One of my favorite things about sitting in the park last week was my chance to participate in squirrel watching in addition to people watching. Back at my old apartment I had a feeder right outside the window of my office where I wrote and I spent many hours watching the antics of the squirrels, as well as the birds. I even wrote a few blog posts about some of them, immortalizing them in print. Alas, since I have moved way out to the country and am, indeed, surrounded by trees, I have yet to see a squirrel. I’m told that it might be because there are so many predators around. I have seen for myself the hawks that make their rounds twice a day right over the fields that surround where I live, not to mention the parade of barn cats, plus the eagles that hang out just down the hill from me. So it does my heart good to be able to spend some time in their presence by watching them in the park when I go to town. They are industrious little creatures, very focused and determined as anyone who has ever watched one at a bird feeder can attest to. They are also awesome to watch at play, with such abandon and joy.
On the day that I was last there (the day of the famous adventure of the girl, the guy, the tree and the note from last week’s post) it was apparent as I watched my little furry friends at work and play that they are quite used to having humans around. With the courthouse right there and all those benches to sit on, I can imagine people feeding them, or dropping food for them to find. One squirrel in particular was sitting very quietly a short distance from me chewing on what looked like a branch. It certainly looked like he was watching me as intently as I was watching him even though I had long finished my lunch. So I started a conversation with him. I told him I was sorry to bother him while he was having his lunch, but I was wondering if squirrels had a way of contacting relatives who lived in other towns, sort of like squirrel tweeting or something. I told him how I missed my squirrels back home and that I wanted them to know that I thought about them often and hoped they were well.
I looked around to make sure no one had actually heard that exchange and thought security should be called. It’s just that, being a very creative and whimsical kind of girl, in addition to all of my Native American studies, it never occurred to me that I couldn’t communicate with my relatives in the animal kingdom. So I just did.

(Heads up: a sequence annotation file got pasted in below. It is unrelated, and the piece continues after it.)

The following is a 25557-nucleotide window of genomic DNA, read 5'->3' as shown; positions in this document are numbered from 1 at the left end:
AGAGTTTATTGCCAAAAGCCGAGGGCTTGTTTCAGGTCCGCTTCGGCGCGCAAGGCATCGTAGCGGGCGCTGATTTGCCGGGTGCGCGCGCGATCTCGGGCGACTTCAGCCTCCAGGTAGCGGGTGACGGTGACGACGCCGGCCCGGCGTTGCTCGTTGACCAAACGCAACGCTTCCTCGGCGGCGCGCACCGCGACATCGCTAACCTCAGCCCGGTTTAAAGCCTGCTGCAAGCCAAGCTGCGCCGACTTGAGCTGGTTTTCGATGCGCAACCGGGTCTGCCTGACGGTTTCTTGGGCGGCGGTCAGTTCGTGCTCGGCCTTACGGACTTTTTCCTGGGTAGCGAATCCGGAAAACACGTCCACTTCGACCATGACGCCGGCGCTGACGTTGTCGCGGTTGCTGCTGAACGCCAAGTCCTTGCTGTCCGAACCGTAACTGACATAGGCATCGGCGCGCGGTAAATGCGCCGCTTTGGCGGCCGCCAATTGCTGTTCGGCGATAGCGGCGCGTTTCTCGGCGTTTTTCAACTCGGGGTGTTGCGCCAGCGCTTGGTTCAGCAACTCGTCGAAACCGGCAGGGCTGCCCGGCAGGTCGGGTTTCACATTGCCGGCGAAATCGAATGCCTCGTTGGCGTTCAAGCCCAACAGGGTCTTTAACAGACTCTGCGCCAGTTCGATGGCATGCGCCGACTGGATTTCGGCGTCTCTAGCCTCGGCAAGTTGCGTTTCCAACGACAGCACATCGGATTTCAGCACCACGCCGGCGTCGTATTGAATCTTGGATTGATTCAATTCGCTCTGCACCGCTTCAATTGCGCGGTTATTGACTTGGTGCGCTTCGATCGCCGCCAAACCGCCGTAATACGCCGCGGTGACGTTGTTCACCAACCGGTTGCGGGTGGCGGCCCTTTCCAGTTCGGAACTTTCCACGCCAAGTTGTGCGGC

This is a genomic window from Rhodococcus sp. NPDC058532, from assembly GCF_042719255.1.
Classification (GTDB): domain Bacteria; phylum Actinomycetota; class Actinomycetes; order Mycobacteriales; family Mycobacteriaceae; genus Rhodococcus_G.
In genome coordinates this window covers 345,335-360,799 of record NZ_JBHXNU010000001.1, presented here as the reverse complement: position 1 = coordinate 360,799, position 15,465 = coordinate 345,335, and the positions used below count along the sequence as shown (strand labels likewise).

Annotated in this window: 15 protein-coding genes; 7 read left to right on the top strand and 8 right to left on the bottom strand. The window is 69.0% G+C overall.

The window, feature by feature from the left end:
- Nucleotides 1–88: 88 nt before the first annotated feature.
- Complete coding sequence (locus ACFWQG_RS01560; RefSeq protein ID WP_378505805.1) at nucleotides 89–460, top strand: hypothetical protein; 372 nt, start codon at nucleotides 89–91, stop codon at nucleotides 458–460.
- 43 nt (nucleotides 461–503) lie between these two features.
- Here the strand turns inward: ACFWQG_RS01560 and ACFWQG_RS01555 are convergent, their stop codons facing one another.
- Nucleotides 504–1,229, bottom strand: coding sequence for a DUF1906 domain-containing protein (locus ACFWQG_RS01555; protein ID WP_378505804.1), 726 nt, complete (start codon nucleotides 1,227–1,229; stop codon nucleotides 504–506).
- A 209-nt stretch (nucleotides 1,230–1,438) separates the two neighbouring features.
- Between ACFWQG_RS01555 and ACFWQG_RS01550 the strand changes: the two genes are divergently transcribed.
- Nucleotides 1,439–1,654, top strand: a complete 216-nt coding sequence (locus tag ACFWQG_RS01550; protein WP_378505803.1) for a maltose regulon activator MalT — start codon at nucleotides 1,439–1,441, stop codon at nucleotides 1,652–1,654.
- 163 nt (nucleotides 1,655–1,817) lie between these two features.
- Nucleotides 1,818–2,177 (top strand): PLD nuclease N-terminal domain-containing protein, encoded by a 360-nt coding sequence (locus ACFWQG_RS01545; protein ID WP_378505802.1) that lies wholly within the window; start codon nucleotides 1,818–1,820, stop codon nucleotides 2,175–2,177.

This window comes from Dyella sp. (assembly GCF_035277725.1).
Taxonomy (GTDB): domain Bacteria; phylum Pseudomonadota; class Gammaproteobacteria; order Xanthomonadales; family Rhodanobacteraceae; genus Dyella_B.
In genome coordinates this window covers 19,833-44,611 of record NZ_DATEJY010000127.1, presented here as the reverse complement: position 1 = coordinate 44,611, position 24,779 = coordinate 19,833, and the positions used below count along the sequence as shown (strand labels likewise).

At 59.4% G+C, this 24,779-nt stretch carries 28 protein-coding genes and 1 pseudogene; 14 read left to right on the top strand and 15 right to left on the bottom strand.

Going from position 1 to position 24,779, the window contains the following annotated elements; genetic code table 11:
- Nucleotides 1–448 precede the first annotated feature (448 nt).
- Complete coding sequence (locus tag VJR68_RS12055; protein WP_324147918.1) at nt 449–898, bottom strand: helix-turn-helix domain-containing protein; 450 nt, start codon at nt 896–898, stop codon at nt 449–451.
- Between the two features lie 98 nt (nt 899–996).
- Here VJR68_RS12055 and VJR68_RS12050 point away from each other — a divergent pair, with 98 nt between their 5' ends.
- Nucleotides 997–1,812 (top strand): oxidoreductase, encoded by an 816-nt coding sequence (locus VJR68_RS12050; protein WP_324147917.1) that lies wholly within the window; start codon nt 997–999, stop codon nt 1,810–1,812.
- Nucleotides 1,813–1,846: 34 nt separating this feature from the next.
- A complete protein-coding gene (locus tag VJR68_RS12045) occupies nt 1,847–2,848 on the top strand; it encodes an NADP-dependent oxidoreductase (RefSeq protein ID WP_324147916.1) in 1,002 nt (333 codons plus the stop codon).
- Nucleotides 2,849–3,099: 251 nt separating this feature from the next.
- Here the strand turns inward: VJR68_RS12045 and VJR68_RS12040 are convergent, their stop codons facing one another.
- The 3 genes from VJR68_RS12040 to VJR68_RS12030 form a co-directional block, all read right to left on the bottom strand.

I took out my phone to check the time and when I looked up, that very same squirrel had come right over to me and was sitting in front of me, as if it wanted to continue the conversation. Suddenly I felt all Dr. Doolittle, as if I could actually talk to an animal – well, besides my cats who are way too human, if you know what I mean. So I continued, and the squirrel moved closer.
He sat looking at me for a few more moments as I shared this and that with him. When I was done he ran around behind the bench I was sitting on and scurried up the nearest tree where he sat at a junction of branches and continued to simply keep me company for the duration of my visit.
How many times in our day-to-day lives do we not allow ourselves to communicate with someone because we believe they are different from us? How often do we tell ourselves that someone’s race/religion/ethnic origin/gender/politics puts them in one half of the “them or us” equation and ourselves in the other, thus making us unwilling to overlook the differences and, instead, look for common ground with which to get the conversation started? We make assumptions about people based on these categories, or hold on to long held beliefs about “those people” that probably weren’t even ours to begin with but were passed down by family and culture. Why don’t we take the time to actually test the waters with a moment of kindness and attention? Even a simple thing like, “Good Morning,” or, “Nice weather, isn’t it?” can begin to open doors to new and myth-changing conversations. Kindness and compassion, together with a willingness to simply be open to listen, doesn’t cost us anything but can reward us many times over with new friends, new ideas and beliefs that are our own creation and not someone else’s.
As for my belief that I can actually talk to animals, I had another occasion to test that the other day when a very short and very fat robin landed on the branch of a tree in the garden. I was out for my morning stroll where it is my custom to greet the day and say good morning to the birds, the cows and anyone else who is within ear shot. I told the robin that he looked very much like a character in a story that I am working on. I invited him to come and visit me often so that I could learn all about robins from him as part of my research. He sang the prettiest song for me before he took off. He’s been back every day since. Communication is a beautiful thing.
And so it is.